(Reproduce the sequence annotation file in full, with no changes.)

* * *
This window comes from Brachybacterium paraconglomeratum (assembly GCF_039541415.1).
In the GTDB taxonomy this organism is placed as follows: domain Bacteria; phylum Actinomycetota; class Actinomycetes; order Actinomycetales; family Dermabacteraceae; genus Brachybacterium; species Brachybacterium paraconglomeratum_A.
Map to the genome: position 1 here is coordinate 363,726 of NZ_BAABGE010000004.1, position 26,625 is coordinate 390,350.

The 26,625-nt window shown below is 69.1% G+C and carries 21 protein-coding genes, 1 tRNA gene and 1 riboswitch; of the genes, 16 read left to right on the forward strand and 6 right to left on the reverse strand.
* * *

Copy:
This window comes from Brachybacterium paraconglomeratum (assembly GCF_039541415.1).
In the GTDB taxonomy this organism is placed as follows: domain Bacteria; phylum Actinomycetota; class Actinomycetes; order Actinomycetales; family Dermabacteraceae; genus Brachybacterium; species Brachybacterium paraconglomeratum_A.
Map to the genome: position 1 here is coordinate 363,726 of NZ_BAABGE010000004.1, position 26,625 is coordinate 390,350.

The 26,625-nt window shown below is 69.1% G+C and carries 21 protein-coding genes, 1 tRNA gene and 1 riboswitch; of the genes, 16 read left to right on the forward strand and 6 right to left on the reverse strand.